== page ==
5th February 1981

Lee Jeans workers go on strike

When the 240 women working at the VF Corporation factory in Greenock, owner of Lee Jeans, were told that their jobs were moving to Ireland, they locked the doors and staged a sit-in. It lasted for seven months.

Looking back at the strike, BBC Scotland reported in February 2011 that “the shop stewards’ convener, Helen Monaghan, went through to the factory floor and ordered a pre-arranged plan of action to be put into place. Immediately plastic chairs from the canteen were piled up against the factory door, preventing managers from gaining access. Mrs Monaghan, now 74, told me the workers were very angry after the offers they had made to management to help safeguard their jobs.”

Job sharing and shorter weeks

Those offers included job sharing and a shorter working week. Two days later, the Aberdeen Press and Journal reported, “with tables and chairs piled against the cafeteria doors and with family and friends ferrying a steady stream of supplies to them, the women are determined to continue the protest until they have successfully ‘defended’ their jobs.”

Nobody could have expected the sit-in to last as long as it did, and its spontaneous nature led to an impromptu dash to the nearest chip shop for 240 fish suppers.

Factory worker march

On 3 July, the Wishaw Press reported that factory workers marched through Motherwell to drum up support. “The 25 workers who are taking a week to march from Greenock to Edinburgh, were joined by members of Motherwell and Wishaw Trades’ Council and other trade unionists… They were welcomed in Motherwell by Provost John McCormack and had dinner with him before spending the night in the Daisy Park Centre.”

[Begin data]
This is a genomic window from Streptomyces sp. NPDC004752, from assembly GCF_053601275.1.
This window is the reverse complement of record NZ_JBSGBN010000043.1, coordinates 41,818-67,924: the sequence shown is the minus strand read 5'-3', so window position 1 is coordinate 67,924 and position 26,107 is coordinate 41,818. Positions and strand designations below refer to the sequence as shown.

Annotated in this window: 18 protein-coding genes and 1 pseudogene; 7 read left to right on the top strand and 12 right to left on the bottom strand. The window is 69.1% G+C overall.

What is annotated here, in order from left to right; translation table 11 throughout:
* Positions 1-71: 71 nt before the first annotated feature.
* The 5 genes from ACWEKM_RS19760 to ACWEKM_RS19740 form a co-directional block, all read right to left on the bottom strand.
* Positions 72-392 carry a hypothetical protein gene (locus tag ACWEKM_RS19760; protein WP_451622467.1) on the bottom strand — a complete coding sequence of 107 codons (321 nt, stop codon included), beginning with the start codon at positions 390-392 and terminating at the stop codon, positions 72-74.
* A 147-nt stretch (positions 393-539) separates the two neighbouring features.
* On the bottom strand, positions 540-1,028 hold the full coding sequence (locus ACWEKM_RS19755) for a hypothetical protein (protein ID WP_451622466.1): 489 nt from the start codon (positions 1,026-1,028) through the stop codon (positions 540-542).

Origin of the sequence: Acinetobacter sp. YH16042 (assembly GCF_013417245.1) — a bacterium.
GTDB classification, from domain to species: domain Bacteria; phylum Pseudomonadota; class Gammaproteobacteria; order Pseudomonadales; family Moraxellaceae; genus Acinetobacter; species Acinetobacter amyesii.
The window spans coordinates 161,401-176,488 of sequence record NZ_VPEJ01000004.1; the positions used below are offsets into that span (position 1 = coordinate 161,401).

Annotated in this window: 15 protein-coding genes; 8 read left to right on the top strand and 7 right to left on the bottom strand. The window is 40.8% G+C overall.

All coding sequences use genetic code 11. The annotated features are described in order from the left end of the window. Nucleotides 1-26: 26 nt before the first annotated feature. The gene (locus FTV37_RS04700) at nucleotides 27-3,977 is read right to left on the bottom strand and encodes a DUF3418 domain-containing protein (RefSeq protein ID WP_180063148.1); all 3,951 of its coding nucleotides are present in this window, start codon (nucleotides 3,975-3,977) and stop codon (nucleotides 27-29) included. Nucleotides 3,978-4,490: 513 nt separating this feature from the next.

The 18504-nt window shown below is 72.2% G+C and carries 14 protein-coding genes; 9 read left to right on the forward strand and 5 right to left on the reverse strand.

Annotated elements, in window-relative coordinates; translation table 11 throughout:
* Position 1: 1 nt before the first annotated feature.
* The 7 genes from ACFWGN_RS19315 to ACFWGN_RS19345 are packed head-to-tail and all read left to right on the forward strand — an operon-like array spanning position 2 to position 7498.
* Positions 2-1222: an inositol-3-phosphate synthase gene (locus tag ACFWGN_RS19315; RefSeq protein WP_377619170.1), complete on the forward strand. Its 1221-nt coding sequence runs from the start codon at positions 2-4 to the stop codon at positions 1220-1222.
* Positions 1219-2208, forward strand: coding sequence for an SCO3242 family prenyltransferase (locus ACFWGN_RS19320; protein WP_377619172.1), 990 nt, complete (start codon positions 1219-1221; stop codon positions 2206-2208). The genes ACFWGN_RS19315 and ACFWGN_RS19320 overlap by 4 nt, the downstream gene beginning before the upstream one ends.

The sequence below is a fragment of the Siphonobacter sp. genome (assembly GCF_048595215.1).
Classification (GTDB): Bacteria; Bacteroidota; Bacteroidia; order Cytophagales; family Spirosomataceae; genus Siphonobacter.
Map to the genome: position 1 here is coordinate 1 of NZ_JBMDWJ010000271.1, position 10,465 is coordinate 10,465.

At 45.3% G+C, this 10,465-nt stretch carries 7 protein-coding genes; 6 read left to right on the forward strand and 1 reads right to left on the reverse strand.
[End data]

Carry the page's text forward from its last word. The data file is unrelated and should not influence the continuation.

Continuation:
The sit-in came to an end on 28 August when a management buy-out saved the women’s jobs and they could head back to their machines, after a short delay.

Jobs secured

As reported in the Aberdeen Press and Journal the following day, “the decision to leave came at the end of a week which had seen a deal to buy the plant agreed and the women’s jobs secured for at least three years by an order from London cut-price jeans retailer, Mr Nigel Wright. Although the new firm, Inverwear, will not start production for about a month, sit-in leader Helen Monaghan said yesterday that the purpose of the occupation had been achieved.”

The factory had been sold for around £500,000, with government backing. Although some of the women had left during the sit in, around 140 had remained on site until the very end of the campaign.



Other events that occured in February

FREE Scotland history newsletter

Don't miss our weekly update on Scotland's fascinating history. We promise never to sell your data to anyone else, and there's a super-easy unsubscribe link on the bottom of each email so you can leave whenever you want.